Finally, growing up in the performing arts has helped me be a team player, and has also nurtured a positive outlook on life.  Putting on a show is no small feat, and you have to be not only responsible for your part, but also be super aware of everyone else in the process.  Your personal responsibility effects everyone, and bringing your best positive self to each rehearsal or show is basically what we should do in life for any and all situations.  Plus, performing in a show invites community which is essential for developing acceptance and empathy for others, no matter how different they may seem to be from you.  I’ve met some of the most diverse individuals in the performing arts, and it has opened my mind and heart from any prejudices.  Love is love is love.

How many years were you involved with SPARC?
I started SPARC in the spring of 2001 and continued until 2005.  My last musical was Footloose! in the Summer of ’04, however I continued to take advanced studio acting with Ted Boelt up to Spring of ’05 when I graduated high school.  This class met on Saturday mornings and was crucial in the honest study of theatre.  We worked on scene studies, monologues, voice and speech, alignment, diaphragmatic projection, and improv.  These classes always challenged me and intensely focused the specifics and subtleties of truth in acting.  Without them I’m not sure I would have had the same advantage when auditioning for college programs.

Can you tell us about this picture?  Was it from a show you were working on?
This picture is from my third musical with SPARC, Footloose!  The specific moment is the end of the number “Let’s hear it for the Boy.”  Pam Turner choreographed it so that the entire town of Bomont knew how to dance, well, everyone except me!  So, the Russian split jump was capturing the pinnacle moment of me learning how to dance.  It was such a fun number, and I couldn’t wait to hit that jump every time in rehearsal and in the show!

Do you have a funny/favorite story about your time at SPARC?
There are so many it’s really hard to pick a favorite…let’s see.  There was one particular moment that stands out.  Not to throw anyone under the bus, but this memory is just too good!  It was in the first show I did with SPARC, Once Upon a Mattress.  My very good friend, and J.R. Tucker High school choir classmate, Chase Peak, played the role of Prince Dauntless.  He’s super talented to this day, and was pretty spectacular as Prince Dauntless with his rich baritone and unique comedic personality.  Well, in the final number in Act 1 “FRED,” Chase got tongue tied in a manner that to this day makes me and hopefully him laugh out loud, too!  The character has many patter verses that aren’t easy to remember…so!  The actual verse is: “I’m in love with a girl named Fred, she’s musical to boot, she will set your feet a tapping when she plays upon her lute…” Chase said, “I’m in love with a girl named Fred, she’s musical to boot, when you… you’ll stand right up and POOT!” It made the entire ensemble burst out laughing and this happened in a live performance. Whenever I’ve seen him and this memory pops up we both crack out loud!  Too good to be true.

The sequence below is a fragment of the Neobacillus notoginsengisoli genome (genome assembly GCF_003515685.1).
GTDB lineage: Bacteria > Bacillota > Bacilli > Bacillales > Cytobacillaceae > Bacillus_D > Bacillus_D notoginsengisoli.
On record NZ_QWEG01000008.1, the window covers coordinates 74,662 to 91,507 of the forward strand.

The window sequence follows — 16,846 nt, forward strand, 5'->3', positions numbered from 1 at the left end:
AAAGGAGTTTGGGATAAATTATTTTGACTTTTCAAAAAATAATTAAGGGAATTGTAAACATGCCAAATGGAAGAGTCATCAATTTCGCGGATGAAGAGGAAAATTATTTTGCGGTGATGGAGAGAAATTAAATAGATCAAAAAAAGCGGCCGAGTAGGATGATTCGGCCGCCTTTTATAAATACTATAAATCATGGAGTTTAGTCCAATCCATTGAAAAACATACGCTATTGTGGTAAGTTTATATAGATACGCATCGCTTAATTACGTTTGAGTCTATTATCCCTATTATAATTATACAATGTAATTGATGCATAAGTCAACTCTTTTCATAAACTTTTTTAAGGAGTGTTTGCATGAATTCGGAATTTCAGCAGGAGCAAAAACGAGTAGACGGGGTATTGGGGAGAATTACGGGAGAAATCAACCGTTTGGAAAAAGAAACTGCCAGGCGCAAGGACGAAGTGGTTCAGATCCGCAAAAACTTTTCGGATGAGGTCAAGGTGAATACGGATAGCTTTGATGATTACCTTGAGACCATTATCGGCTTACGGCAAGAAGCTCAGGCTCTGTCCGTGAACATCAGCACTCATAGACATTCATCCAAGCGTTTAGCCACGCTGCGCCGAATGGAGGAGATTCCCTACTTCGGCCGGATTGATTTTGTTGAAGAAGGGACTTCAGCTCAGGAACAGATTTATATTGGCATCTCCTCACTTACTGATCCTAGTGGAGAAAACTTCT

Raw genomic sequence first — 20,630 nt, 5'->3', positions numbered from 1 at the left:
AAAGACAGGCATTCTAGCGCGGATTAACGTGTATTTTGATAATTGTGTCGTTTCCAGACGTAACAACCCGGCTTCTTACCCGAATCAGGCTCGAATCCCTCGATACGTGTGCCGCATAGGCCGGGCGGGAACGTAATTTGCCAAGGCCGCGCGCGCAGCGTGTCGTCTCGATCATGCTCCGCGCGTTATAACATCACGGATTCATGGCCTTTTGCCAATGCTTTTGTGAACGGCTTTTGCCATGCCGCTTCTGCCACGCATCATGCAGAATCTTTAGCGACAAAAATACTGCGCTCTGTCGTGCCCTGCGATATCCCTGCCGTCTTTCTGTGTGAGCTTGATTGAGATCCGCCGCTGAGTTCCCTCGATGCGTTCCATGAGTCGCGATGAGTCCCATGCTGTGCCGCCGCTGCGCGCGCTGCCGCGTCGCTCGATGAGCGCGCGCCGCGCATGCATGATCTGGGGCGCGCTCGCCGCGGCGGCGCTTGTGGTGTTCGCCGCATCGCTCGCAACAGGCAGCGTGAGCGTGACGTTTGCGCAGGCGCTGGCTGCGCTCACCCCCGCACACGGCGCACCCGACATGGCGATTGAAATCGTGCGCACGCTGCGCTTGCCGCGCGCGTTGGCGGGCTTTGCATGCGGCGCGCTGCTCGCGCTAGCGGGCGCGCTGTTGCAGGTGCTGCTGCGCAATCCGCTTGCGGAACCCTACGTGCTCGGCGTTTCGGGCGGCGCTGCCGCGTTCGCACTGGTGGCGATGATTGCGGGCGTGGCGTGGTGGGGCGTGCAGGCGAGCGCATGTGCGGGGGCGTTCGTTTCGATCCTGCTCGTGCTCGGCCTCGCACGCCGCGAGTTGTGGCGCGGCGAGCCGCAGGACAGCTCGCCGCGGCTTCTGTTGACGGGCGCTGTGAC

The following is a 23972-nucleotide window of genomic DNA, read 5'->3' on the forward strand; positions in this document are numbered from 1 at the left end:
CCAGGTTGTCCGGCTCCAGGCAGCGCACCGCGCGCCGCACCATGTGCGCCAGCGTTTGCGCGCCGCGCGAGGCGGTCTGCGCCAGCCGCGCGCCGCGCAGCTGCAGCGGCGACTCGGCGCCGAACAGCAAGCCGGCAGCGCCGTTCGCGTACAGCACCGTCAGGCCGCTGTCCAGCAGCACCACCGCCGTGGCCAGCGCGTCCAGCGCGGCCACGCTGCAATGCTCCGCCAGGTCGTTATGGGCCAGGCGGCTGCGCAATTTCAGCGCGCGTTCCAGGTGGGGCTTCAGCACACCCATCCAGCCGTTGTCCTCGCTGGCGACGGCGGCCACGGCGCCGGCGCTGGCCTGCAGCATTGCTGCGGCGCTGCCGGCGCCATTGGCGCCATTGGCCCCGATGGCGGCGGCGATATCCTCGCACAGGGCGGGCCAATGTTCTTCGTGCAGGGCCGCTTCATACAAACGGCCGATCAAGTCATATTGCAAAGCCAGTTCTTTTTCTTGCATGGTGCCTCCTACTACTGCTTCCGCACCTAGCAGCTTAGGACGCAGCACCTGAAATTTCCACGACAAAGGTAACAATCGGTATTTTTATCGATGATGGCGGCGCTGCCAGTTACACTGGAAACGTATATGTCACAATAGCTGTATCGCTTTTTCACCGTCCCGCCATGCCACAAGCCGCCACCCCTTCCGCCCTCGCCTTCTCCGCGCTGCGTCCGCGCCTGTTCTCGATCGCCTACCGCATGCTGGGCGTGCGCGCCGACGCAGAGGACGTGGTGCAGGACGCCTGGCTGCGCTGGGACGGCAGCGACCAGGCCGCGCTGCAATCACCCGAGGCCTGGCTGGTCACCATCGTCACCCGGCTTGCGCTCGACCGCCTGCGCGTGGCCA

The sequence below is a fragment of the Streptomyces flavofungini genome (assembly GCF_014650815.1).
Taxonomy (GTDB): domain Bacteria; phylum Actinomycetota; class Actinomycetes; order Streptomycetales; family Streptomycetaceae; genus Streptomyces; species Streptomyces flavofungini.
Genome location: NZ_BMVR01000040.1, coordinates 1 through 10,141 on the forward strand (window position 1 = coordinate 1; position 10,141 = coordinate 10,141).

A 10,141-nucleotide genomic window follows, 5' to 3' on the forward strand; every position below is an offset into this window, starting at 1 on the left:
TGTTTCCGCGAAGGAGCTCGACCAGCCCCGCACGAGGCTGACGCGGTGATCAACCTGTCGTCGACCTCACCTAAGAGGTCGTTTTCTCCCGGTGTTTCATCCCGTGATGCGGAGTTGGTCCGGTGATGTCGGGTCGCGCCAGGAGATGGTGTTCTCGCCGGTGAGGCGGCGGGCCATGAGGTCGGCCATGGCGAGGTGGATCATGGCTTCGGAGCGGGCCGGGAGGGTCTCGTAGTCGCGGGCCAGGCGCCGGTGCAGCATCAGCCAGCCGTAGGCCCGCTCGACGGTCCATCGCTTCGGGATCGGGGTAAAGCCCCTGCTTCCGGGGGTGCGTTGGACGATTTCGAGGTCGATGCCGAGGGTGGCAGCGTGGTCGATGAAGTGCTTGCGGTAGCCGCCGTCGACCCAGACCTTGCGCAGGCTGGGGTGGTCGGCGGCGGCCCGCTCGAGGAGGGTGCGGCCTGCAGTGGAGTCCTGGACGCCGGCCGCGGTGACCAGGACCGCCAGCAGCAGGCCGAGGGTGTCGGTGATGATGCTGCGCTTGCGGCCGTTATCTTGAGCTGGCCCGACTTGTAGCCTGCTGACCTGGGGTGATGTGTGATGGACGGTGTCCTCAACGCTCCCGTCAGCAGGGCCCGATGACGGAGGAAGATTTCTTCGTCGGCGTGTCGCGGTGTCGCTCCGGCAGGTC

Any suggestions/advice for the readers and their children that you can share on pursuing dreams?
First off, I think it’s important to identify what your dreams are.  Not your parents, not your teachers, but your own.  Yes, having mentors is absolutely key, and sometimes you need those people to push you in a certain direction that at first may seem difficult, but could eventually prove to be your greater calling.  I guess, just make sure you dig deep within and listen to what makes you happiest.  Secondly, you have to work very hard.  There really isn’t any to success by resting on your laurels.  Sure, you need to have talent to pursue a career in performing arts, but it won’t happen by your ability alone.  Thirdly, never give up!  No matter what the “real world” might tell you.  You must “ignore the nay sayers” as Arnold Schwarzenegger says.  You have to surround yourself with positive influences and block out all the negative talk from these people. Usually the people who speak negatively about you aren’t looking to build up, but to tear you down.  At any moment you feel that from someone, and unfortunately it could even be from a “friend,” don’t ignore it.

You have to believe in yourself and negative people in your life will drain your energy and effect your happiness.  Never let someone have this power over you!  Believe and trust in yourself, only you can get in the way of yourself.  Lastly, remember that your dreams are not bigger than the world itself.  Always find room to be kind to people, always find room to be empathetic to all people, always see the big picture in life and try not to get bogged down in whatever your “career” persists of you.  I was told once that might have many “jobs,” but you only have one life.  Lastly, be awesome!  No one else in the world is quite like you!  You have a first name and a last name.  Indulge in what makes you stand out, for no else can be you, and everyone else is already taken.  Embrace your talent fully, and don’t hold back!  Share it with the world with your full intensity while relentlessly keeping your eye on the ball.  Success will follow.  My dad told me this and it works: “We can’t affect the outcome, only the effort.”  Take the small steps every day towards your goal, and eventually you will have a grand staircase to your destination.